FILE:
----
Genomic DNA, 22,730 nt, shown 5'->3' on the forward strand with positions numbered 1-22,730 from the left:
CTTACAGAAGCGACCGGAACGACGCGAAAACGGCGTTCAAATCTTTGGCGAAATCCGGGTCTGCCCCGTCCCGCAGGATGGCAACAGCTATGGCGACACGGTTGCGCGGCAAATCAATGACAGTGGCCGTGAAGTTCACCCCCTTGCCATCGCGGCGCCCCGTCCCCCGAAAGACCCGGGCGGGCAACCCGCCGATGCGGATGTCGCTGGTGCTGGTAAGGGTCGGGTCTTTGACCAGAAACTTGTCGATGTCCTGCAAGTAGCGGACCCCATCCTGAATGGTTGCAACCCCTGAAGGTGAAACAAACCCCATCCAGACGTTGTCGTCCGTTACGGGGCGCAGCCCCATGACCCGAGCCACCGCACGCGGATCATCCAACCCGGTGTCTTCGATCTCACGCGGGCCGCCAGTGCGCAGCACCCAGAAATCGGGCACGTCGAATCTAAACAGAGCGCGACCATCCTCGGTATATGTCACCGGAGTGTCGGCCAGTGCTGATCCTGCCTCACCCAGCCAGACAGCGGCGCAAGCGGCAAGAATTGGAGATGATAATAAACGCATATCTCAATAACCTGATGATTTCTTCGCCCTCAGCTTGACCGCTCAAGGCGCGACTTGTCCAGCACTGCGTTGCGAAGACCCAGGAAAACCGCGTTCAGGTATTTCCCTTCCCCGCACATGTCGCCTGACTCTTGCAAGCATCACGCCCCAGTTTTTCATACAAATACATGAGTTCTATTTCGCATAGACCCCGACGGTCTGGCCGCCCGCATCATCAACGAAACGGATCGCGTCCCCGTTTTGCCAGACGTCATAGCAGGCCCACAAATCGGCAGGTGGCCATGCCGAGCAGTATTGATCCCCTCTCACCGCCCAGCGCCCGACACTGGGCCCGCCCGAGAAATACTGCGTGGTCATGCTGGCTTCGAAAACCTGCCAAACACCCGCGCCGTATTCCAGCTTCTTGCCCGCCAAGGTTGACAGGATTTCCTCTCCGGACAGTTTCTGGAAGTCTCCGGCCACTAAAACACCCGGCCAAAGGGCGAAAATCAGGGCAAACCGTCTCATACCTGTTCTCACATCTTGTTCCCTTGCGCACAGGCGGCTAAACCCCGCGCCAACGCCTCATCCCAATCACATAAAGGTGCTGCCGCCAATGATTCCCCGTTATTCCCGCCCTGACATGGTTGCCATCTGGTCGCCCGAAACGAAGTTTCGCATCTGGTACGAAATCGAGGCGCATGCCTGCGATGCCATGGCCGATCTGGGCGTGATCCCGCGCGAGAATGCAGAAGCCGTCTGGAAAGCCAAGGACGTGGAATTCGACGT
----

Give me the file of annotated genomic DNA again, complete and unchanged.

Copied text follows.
Genomic DNA, 22,730 nt, shown 5'->3' on the forward strand with positions numbered 1-22,730 from the left:
CTTACAGAAGCGACCGGAACGACGCGAAAACGGCGTTCAAATCTTTGGCGAAATCCGGGTCTGCCCCGTCCCGCAGGATGGCAACAGCTATGGCGACACGGTTGCGCGGCAAATCAATGACAGTGGCCGTGAAGTTCACCCCCTTGCCATCGCGGCGCCCCGTCCCCCGAAAGACCCGGGCGGGCAACCCGCCGATGCGGATGTCGCTGGTGCTGGTAAGGGTCGGGTCTTTGACCAGAAACTTGTCGATGTCCTGCAAGTAGCGGACCCCATCCTGAATGGTTGCAACCCCTGAAGGTGAAACAAACCCCATCCAGACGTTGTCGTCCGTTACGGGGCGCAGCCCCATGACCCGAGCCACCGCACGCGGATCATCCAACCCGGTGTCTTCGATCTCACGCGGGCCGCCAGTGCGCAGCACCCAGAAATCGGGCACGTCGAATCTAAACAGAGCGCGACCATCCTCGGTATATGTCACCGGAGTGTCGGCCAGTGCTGATCCTGCCTCACCCAGCCAGACAGCGGCGCAAGCGGCAAGAATTGGAGATGATAATAAACGCATATCTCAATAACCTGATGATTTCTTCGCCCTCAGCTTGACCGCTCAAGGCGCGACTTGTCCAGCACTGCGTTGCGAAGACCCAGGAAAACCGCGTTCAGGTATTTCCCTTCCCCGCACATGTCGCCTGACTCTTGCAAGCATCACGCCCCAGTTTTTCATACAAATACATGAGTTCTATTTCGCATAGACCCCGACGGTCTGGCCGCCCGCATCATCAACGAAACGGATCGCGTCCCCGTTTTGCCAGACGTCATAGCAGGCCCACAAATCGGCAGGTGGCCATGCCGAGCAGTATTGATCCCCTCTCACCGCCCAGCGCCCGACACTGGGCCCGCCCGAGAAATACTGCGTGGTCATGCTGGCTTCGAAAACCTGCCAAACACCCGCGCCGTATTCCAGCTTCTTGCCCGCCAAGGTTGACAGGATTTCCTCTCCGGACAGTTTCTGGAAGTCTCCGGCCACTAAAACACCCGGCCAAAGGGCGAAAATCAGGGCAAACCGTCTCATACCTGTTCTCACATCTTGTTCCCTTGCGCACAGGCGGCTAAACCCCGCGCCAACGCCTCATCCCAATCACATAAAGGTGCTGCCGCCAATGATTCCCCGTTATTCCCGCCCTGACATGGTTGCCATCTGGTCGCCCGAAACGAAGTTTCGCATCTGGTACGAAATCGAGGCGCATGCCTGCGATGCCATGGCCGATCTGGGCGTGATCCCGCGCGAGAATGCAGAAGCCGTCTGGAAAGCCAAGGACGTGGAATTCGACGT